CreateSpace, $9.75, ISBN 978-1453799758
Do Tampons Take Your Virginity? is a collection of anecdotes from author Marie Simas’s life with her Catholic Portuguese family. This is an occasionally humorous read, as you would know when you open the book and read about the ass towels in the home of Ms Simas’s parents. However, there is a very dark undercurrent to the humor, as her father was an abusive bigot while her mother was a submissive woman who bore the worst of the man’s abuse. Even the happier anecdotes contain snide references to the author’s parents, such as:
I remember having a fun time that day and I felt hopeful that I could be happily married one day, too. Not every marriage was a miserable goat fuck like my parents’ union.
Reading this slim book, therefore, is like getting a peek into the psyche of someone who seems to be sporting some world of hurt, only, she puts on a brave smile to reassure people that she is fine. Sometimes it becomes really painful to read, such as when the author recalls the moments when her father would force himself on her mother and the brutally horrific accounts of her mother’s final days.
Catholics have a love-hate relationship with sex. In most European and Latin American countries, it goes like this: the women are discouraged from having sex until marriage. The men, however, are encouraged to get laid as much as possible. This creates a real conundrum because, if all the women are waiting for marriage, how are the men going to get laid?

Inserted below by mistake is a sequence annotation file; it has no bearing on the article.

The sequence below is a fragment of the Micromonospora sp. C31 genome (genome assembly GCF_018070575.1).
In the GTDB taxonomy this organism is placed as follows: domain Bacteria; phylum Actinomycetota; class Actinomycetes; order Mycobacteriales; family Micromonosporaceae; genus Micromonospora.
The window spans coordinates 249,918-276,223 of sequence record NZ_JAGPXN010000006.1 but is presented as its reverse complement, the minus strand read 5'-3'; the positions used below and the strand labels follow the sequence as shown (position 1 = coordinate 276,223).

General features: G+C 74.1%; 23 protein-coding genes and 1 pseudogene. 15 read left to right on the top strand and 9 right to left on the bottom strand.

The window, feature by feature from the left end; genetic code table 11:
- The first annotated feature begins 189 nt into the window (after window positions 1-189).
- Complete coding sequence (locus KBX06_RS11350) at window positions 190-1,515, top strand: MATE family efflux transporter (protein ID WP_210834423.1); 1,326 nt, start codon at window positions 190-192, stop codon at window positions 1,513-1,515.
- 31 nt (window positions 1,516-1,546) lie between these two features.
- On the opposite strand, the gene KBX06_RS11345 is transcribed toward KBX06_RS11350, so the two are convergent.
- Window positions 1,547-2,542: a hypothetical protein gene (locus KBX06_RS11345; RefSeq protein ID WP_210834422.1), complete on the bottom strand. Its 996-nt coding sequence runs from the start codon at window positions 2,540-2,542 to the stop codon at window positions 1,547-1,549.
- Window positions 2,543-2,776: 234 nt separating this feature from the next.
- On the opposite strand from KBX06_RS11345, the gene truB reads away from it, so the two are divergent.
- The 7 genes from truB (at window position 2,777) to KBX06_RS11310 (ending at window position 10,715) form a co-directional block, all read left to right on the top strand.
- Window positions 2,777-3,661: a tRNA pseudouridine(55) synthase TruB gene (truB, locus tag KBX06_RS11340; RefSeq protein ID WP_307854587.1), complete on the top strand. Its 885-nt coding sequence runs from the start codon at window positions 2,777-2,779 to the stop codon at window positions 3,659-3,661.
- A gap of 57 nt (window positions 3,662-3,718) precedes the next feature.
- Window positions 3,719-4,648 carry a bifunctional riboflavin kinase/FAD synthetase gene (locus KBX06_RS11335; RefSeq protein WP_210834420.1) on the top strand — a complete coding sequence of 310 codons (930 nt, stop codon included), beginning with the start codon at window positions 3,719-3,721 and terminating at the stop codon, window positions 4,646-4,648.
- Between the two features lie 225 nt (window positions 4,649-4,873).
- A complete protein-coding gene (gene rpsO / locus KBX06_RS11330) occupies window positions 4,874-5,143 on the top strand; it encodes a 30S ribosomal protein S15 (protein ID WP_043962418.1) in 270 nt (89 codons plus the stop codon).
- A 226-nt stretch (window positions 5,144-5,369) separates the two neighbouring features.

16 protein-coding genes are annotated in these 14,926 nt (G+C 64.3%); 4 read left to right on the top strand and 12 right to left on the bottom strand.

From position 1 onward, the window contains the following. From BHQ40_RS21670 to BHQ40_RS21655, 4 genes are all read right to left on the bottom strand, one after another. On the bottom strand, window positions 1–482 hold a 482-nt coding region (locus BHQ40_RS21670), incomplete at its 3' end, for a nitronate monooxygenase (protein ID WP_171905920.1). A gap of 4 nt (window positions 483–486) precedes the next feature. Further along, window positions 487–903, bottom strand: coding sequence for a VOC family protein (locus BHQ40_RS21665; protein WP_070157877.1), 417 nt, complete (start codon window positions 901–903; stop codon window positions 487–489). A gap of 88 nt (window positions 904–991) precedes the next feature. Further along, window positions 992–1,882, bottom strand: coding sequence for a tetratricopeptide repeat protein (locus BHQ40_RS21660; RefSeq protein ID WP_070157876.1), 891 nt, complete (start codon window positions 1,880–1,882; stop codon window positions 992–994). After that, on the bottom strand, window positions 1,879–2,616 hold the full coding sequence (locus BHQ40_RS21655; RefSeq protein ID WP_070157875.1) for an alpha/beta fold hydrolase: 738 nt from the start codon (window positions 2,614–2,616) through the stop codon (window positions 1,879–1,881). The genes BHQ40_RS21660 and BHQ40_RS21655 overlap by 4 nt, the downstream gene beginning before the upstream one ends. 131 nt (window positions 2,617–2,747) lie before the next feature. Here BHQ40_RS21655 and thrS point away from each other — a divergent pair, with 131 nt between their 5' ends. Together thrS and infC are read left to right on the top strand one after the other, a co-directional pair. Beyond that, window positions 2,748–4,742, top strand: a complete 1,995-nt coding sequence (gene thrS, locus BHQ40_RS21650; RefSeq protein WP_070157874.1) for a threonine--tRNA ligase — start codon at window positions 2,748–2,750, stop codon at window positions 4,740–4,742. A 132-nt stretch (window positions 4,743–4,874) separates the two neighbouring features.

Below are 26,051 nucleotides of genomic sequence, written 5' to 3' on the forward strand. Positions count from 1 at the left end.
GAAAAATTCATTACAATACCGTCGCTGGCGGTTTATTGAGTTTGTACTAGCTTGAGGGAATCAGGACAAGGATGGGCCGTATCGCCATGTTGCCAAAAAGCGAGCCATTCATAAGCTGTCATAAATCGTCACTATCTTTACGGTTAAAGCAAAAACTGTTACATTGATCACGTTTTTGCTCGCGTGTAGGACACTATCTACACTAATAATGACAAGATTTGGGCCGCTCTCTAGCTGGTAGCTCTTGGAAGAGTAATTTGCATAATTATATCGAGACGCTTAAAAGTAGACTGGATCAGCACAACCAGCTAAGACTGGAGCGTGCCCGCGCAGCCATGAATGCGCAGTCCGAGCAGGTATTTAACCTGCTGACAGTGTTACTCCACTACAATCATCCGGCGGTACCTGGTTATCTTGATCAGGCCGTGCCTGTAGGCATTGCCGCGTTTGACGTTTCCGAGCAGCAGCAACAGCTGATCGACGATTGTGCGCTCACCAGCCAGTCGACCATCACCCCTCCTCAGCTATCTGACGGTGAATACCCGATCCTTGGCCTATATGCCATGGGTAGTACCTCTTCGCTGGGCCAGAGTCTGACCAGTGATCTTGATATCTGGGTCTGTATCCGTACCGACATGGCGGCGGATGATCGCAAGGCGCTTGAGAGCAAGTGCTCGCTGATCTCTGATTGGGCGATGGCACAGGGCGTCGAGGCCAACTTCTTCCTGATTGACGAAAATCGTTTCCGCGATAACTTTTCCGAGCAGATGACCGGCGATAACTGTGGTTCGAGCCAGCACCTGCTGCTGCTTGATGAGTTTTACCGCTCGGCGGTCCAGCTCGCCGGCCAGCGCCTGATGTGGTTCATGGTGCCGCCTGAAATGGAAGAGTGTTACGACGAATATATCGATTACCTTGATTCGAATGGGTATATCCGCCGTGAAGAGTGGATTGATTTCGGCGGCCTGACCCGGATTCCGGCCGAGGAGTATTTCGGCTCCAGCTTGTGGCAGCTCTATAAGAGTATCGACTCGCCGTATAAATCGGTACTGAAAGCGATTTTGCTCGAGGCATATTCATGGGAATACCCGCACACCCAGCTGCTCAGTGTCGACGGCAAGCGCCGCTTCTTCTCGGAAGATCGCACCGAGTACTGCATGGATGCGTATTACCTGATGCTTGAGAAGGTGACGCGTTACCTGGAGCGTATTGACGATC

The answer is simple! You find a mentally disabled girl, get her drunk, and then gang rape her. Repeat. Problem solved.
However, this book ends on a more upbeat and even inspirational note as the author takes stock of her life and realizes that she has never let her past break her down. This seems clichéd and pedantic, I know, but Ms Simas has an engaging, if blunt and painfully honest, voice that makes the whole thing works. It is easy to get caught up in the heartbreak and the whole layers of hurt in her childhood, only to cheer the author on as she tries to shake off the shackles of her past. She stumbles along the way, of course, but in the end, she gets her happy ending.
Do Tampons Take Your Virginity? therefore seems like a quirky and amusing collection of anecdotes, but be aware that there is nothing humorous about the author’s accounts of her brutal childhood. And yet, despite the painfully raw emotions that scorch the pages, this story also manages to tell the tale of a young lady who manages to rise above the rampant and violent misogyny in her neighborhood to carve her out own life and make peace with the demons in her past.
I’m a coward, I won’t want to read this book again, but it’s been an effective cathartic trip while it lasted.